Realization of Incompletely Specified Reversible Functions

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Realization of Incompletely Specified Reversible Functions. Manjith Kumar Ying Wang Natalie Metzger Bala Iyer Marek Perkowski Portland Quantum Logic Group Portland State University, Oregon RM 2007, Oslo, Norway. Objectives.

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### Realization of Incompletely Specified Reversible Functions

Manjith Kumar

Ying Wang

Natalie Metzger

Bala Iyer

Marek Perkowski

Portland Quantum Logic Group

Portland State University, Oregon

RM 2007, Oslo, Norway

Objectives

To improve the capabilities of the original Miller-Maslov-Dueck algorithm (MMD):

• to synthesize incompletely specified multi-output functions as reversible circuits

2) to synthesize non-reversible Boolean functions by converting them to reversible functions

Don’t Care Algorithm for Reversible Logic (DCARL)

Step 1:

Assign values to the “don't cares” outputs, and map the outputs according to the assigned input values, creating thus a completely specified reversible Boolean function specification.

Step 2:

Apply the MMD algorithm to this specification to synthesize the network.

Step 3:

Compare the cost in terms of the number of Toffoli gates and keep track of the “don't cares” values with the minimal cost.

Backtrack to find K solutions or until no more backtracking is possible.

The Code-How It works.

Pseudo code:

For each of the output with don’t cares (e.g. 10xx10x)

{

for set of all don’t care’s (i.e. “xxx”)

{

assign_values_for_don’t_cares;

}

if (find_conflict)

{

try the next assignment;

}

}

Backtrack_and_reassign_for_N_solutions() ;

Capabilities of the system

1.It can accept any reversible function with don’t cares as input and produce a fully specified reversible output.

2. It can accept any non reversible function and give a reversible output.

3. Functions with fewer outputs than inputs can also be accepted.

4. Capable of running in sync with the standard MMD code.

5. Makes use of cost function in the standard MMD code to compare solutions.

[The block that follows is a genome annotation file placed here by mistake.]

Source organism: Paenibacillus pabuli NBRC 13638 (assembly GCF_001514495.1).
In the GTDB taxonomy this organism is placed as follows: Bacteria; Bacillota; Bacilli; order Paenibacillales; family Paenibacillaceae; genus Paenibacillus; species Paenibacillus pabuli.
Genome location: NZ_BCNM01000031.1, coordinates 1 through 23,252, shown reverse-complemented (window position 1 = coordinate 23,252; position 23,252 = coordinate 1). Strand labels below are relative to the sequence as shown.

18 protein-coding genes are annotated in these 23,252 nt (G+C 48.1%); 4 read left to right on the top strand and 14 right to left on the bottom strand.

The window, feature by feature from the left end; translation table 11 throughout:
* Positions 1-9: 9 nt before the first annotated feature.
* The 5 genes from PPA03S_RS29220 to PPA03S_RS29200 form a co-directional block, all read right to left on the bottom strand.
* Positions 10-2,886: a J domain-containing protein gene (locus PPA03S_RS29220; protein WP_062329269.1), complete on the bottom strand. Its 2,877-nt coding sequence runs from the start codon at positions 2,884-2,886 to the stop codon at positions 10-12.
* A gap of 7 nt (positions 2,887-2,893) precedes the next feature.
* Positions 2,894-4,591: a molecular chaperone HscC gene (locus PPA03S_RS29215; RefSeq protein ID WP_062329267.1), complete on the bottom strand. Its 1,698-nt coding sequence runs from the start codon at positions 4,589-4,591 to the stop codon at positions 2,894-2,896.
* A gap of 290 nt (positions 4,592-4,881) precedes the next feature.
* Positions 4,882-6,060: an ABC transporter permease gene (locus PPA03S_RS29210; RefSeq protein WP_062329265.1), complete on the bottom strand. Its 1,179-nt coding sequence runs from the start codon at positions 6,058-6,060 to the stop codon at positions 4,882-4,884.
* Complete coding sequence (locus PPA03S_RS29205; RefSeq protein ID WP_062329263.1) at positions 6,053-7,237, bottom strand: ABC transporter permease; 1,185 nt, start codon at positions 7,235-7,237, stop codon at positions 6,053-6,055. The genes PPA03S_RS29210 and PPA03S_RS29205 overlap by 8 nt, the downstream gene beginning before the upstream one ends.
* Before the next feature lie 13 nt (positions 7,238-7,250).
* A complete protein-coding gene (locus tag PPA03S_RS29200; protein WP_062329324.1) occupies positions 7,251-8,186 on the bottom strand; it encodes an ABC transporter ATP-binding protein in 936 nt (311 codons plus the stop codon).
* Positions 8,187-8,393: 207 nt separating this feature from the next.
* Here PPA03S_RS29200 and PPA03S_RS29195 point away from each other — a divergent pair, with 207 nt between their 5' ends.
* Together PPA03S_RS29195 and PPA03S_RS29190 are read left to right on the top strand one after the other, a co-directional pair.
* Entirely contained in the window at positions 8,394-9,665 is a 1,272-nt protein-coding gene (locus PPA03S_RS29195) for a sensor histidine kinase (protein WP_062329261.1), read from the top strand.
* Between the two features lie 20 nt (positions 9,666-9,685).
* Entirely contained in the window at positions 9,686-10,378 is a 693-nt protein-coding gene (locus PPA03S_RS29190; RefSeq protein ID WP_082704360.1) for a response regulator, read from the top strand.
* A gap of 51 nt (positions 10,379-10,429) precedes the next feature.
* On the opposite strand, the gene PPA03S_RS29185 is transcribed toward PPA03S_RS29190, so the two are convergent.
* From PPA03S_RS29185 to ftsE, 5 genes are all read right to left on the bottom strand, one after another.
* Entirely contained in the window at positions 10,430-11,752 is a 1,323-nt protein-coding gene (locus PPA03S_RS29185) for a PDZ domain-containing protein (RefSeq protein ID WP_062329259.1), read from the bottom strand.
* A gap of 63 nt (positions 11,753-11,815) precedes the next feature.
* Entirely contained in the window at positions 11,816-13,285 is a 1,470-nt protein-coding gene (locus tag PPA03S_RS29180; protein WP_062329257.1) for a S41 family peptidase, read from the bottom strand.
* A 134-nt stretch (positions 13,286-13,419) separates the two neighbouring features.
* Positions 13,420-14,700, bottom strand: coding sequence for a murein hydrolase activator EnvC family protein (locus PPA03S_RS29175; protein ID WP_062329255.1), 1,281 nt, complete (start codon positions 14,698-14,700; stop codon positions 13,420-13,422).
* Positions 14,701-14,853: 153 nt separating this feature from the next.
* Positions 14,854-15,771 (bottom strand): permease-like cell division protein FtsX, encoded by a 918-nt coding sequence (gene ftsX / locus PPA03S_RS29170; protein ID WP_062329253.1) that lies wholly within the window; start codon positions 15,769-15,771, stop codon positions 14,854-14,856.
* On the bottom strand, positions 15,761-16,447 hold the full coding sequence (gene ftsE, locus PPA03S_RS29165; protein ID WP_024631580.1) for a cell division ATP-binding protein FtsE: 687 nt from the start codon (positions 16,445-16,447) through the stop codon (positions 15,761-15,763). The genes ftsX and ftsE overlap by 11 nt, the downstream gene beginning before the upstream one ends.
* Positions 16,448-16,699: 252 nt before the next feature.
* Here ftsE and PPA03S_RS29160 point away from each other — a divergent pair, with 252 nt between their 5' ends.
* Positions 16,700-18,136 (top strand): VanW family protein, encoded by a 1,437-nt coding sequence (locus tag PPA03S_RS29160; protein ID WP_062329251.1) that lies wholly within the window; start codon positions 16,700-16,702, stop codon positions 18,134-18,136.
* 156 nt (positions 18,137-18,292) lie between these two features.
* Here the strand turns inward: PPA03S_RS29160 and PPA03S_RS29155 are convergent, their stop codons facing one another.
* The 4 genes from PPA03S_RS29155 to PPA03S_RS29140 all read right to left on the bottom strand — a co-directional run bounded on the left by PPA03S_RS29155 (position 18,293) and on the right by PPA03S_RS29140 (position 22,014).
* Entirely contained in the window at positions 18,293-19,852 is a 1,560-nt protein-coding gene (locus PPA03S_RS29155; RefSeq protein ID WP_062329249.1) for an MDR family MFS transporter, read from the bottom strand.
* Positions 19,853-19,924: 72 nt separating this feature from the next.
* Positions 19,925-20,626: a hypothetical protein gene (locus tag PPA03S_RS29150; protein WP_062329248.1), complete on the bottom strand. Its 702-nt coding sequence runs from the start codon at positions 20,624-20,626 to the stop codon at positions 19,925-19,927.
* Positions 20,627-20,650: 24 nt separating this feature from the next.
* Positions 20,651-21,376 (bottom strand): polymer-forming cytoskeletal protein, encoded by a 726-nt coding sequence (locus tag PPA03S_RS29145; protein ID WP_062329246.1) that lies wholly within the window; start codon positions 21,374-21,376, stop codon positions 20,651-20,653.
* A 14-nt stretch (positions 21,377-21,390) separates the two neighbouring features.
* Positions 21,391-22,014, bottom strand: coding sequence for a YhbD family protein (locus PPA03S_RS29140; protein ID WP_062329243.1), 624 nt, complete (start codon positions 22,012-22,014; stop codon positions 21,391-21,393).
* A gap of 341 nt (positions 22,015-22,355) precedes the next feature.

6. The number of solutions needed can be configured.

Limitations of the system
• Huge complexity in worst case input scenarios limits the number of solutions possible.
• Very fast for small number of variables (n). But slows down considerably for n>10.
• Complete backtracking is not feasible for large number of don’t cares. So the code is optimized to give a limited number of solutions.
Function creation – intermediate steps S6 – S10

101 cannot be selected

100 cannot be selected

101 cannot be selected

Function creation – intermediate steps S11 – S15

Backtrack and try counting from last used value

Backtrack and try counting from zero again

000 cannot be selected

001 cannot be selected

Function creation – intermediate steps S21 – S24

100 cannot be selected

101 cannot be selected

000 cannot be selected

Function creation – intermediate steps S25 – S29

001 cannot be selected

010 cannot be selected

Backtrack, start from next value

Backtrack, start from next value

Function creation – intermediate steps S30 – S34

101 cannot be selected

100 cannot be selected

Function creation – intermediate steps S35 – S38

101 cannot be selected

001 can be assigned and table is successfully completed

000 cannot be selected

Original incomplete reversible function versus final complete reversible function after DCARL
Sample Solution:

A circuit with size=17 and Cost=17

This is not the minimum solution!! But a good starting point for minimization.
DCARL Testing
• 6-bit and 9-bit randomly generated functions were used.
• 20%, 40%, 60% , 80% “don’t cares” were included.
• Increased number of “don’t cares” increases the ability of the method to find assignments with low MMD cost
DCARL Results
• DCARL is not designed to find the best solution.
• Does DCARL allow MMD to handle incompletely specified functions?
• YES
Number of output patterns as a function of percentage of “don’t cares” for the 8-bit Gray code benchmark from Maslov WWW Page.
Future Work